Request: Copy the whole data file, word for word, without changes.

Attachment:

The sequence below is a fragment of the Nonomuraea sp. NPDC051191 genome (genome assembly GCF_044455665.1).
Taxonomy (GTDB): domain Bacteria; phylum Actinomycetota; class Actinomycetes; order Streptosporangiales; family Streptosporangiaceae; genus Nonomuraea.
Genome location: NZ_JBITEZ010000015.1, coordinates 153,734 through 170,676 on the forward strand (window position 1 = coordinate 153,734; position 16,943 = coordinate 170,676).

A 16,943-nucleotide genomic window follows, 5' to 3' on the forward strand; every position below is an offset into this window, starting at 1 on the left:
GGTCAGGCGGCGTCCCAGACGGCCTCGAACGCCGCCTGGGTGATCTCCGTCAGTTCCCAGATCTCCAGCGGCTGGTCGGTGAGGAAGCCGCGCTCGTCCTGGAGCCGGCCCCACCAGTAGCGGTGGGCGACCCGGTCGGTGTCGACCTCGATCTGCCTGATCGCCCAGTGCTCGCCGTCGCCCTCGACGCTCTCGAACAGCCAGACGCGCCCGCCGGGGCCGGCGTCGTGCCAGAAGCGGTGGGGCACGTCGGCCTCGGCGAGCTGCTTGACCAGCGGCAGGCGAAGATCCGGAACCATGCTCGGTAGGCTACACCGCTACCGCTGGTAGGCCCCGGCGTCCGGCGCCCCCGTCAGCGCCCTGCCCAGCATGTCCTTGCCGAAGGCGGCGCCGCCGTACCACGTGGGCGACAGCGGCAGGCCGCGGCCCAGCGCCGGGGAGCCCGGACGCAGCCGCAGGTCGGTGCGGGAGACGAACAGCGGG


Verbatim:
The sequence below is a fragment of the Nonomuraea sp. NPDC051191 genome (genome assembly GCF_044455665.1).
Taxonomy (GTDB): domain Bacteria; phylum Actinomycetota; class Actinomycetes; order Streptosporangiales; family Streptosporangiaceae; genus Nonomuraea.
Genome location: NZ_JBITEZ010000015.1, coordinates 153,734 through 170,676 on the forward strand (window position 1 = coordinate 153,734; position 16,943 = coordinate 170,676).

A 16,943-nucleotide genomic window follows, 5' to 3' on the forward strand; every position below is an offset into this window, starting at 1 on the left:
GGTCAGGCGGCGTCCCAGACGGCCTCGAACGCCGCCTGGGTGATCTCCGTCAGTTCCCAGATCTCCAGCGGCTGGTCGGTGAGGAAGCCGCGCTCGTCCTGGAGCCGGCCCCACCAGTAGCGGTGGGCGACCCGGTCGGTGTCGACCTCGATCTGCCTGATCGCCCAGTGCTCGCCGTCGCCCTCGACGCTCTCGAACAGCCAGACGCGCCCGCCGGGGCCGGCGTCGTGCCAGAAGCGGTGGGGCACGTCGGCCTCGGCGAGCTGCTTGACCAGCGGCAGGCGAAGATCCGGAACCATGCTCGGTAGGCTACACCGCTACCGCTGGTAGGCCCCGGCGTCCGGCGCCCCCGTCAGCGCCCTGCCCAGCATGTCCTTGCCGAAGGCGGCGCCGCCGTACCACGTGGGCGACAGCGGCAGGCCGCGGCCCAGCGCCGGGGAGCCCGGACGCAGCCGCAGGTCGGTGCGGGAGACGAACAGCGGG